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FORVM`s Classical Numismatics Discussion Board  |  Numismatic and History Discussions  |  History and Archeology (Moderator: David Atherton)  |  Topic: Oldest Christian Texts discovered in Jordanian Cave? 0 Members and 1 Guest are viewing this topic. « previous next »
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Author Topic: Oldest Christian Texts discovered in Jordanian Cave?  (Read 4016 times)
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« on: March 29, 2011, 08:23:39 am »

Very intriguing, if the word of the Jordanian authorities is to be believed. Discovered between 2005-7.

http://www.bbc.co.uk/news/world-middle-east-12888421

These "metal books" certainly are curious items, the like of which I've never heard of before.
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« Reply #1 on: March 29, 2011, 06:37:27 pm »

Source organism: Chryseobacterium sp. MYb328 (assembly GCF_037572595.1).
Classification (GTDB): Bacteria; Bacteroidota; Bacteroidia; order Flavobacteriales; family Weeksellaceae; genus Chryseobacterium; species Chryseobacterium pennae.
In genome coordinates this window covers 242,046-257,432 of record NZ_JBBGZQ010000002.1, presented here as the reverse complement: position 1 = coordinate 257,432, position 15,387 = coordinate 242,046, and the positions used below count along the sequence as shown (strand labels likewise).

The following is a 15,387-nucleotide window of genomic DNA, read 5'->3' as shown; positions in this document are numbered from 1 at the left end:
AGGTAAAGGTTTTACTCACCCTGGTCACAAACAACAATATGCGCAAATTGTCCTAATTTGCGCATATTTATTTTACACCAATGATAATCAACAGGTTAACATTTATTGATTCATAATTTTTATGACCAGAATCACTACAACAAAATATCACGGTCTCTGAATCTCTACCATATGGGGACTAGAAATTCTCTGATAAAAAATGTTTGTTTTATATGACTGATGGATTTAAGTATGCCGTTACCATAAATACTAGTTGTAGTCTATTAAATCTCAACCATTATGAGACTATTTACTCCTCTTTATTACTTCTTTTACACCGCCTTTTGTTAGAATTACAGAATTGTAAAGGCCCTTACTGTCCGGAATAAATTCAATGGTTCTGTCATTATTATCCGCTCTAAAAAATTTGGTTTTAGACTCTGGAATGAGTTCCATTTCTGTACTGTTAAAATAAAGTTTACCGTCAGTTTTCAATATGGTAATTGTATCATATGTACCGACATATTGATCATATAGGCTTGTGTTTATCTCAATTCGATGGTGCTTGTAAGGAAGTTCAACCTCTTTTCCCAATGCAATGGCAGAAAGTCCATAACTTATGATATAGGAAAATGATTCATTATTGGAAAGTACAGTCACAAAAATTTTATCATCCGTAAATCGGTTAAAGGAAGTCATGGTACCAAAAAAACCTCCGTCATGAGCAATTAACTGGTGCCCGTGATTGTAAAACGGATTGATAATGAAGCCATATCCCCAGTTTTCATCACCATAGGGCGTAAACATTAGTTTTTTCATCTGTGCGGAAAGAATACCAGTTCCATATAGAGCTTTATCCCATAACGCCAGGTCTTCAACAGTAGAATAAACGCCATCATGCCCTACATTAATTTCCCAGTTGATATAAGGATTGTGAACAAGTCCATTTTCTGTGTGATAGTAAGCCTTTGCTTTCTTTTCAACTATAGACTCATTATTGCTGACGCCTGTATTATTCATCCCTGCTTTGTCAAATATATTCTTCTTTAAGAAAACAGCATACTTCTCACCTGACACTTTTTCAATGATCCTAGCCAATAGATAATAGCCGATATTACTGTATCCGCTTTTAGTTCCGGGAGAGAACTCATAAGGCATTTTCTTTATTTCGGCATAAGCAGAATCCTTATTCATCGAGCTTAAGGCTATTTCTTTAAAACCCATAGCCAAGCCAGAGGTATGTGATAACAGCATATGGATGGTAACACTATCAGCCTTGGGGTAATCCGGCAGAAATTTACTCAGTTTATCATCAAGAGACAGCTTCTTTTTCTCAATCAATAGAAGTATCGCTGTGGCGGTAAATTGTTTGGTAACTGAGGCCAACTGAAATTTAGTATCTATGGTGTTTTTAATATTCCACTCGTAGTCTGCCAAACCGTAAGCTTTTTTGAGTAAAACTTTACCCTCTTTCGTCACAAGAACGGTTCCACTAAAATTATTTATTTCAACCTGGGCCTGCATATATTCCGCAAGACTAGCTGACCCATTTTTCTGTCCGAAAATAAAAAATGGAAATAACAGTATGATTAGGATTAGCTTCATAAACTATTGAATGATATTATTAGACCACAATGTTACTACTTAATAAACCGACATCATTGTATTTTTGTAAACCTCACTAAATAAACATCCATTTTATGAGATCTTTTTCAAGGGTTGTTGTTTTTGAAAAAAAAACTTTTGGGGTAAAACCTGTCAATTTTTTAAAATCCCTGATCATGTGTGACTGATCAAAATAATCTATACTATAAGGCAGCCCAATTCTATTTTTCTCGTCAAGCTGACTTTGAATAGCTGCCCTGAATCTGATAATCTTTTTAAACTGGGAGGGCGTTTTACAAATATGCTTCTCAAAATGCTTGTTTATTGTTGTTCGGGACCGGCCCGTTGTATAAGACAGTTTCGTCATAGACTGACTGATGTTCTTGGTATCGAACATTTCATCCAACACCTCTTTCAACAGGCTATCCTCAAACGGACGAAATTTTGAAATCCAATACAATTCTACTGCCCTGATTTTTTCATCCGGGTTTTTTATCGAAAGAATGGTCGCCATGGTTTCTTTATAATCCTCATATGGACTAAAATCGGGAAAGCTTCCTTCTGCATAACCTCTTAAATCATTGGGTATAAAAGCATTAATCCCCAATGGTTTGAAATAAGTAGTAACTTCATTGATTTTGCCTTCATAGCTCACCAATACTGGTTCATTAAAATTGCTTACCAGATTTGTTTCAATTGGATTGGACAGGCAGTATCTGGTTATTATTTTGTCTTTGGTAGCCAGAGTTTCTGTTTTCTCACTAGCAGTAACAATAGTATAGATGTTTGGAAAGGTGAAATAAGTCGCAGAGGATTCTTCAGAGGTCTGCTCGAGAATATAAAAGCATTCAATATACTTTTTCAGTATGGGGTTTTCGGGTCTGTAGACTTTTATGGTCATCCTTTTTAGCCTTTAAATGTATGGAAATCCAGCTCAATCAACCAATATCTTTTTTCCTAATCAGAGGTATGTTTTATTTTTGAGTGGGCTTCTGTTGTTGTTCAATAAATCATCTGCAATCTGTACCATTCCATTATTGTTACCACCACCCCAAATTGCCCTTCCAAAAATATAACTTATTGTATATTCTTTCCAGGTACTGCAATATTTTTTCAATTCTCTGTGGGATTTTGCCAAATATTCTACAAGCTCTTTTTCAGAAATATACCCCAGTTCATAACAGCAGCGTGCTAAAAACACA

Interesting. I e mailed a friend of mine who is a Biblical scholar who has written about the Dead Sea Scrolls and similar. I'll let forvm in on his thoughts.
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« Reply #2 on: March 30, 2011, 02:48:46 am »

According to my newspaper "Israeli archaeological sources have been dismissive of the find, suggesting that Mr Saeda [the guy who holds the artefacts] has appeared 'every few years' trying to sell the codices. They said examinations had shown them to be forgeries."
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« Reply #3 on: March 30, 2011, 03:45:46 am »

According to my newspaper "Israeli archaeological sources have been dismissive of the find, suggesting that Mr Saeda [the guy who holds the artefacts] has appeared 'every few years' trying to sell the codices. They said examinations had shown them to be forgeries."
I hope this doesn't yank Benito's chain, but you don't suppose Mr Saeda is related to Mr Sadigh do you?  Grin
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Tacitus
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« Reply #4 on: March 30, 2011, 03:35:11 pm »

According to Yahoo, they have been carbon dated to first century AD.
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« Reply #5 on: March 30, 2011, 05:03:14 pm »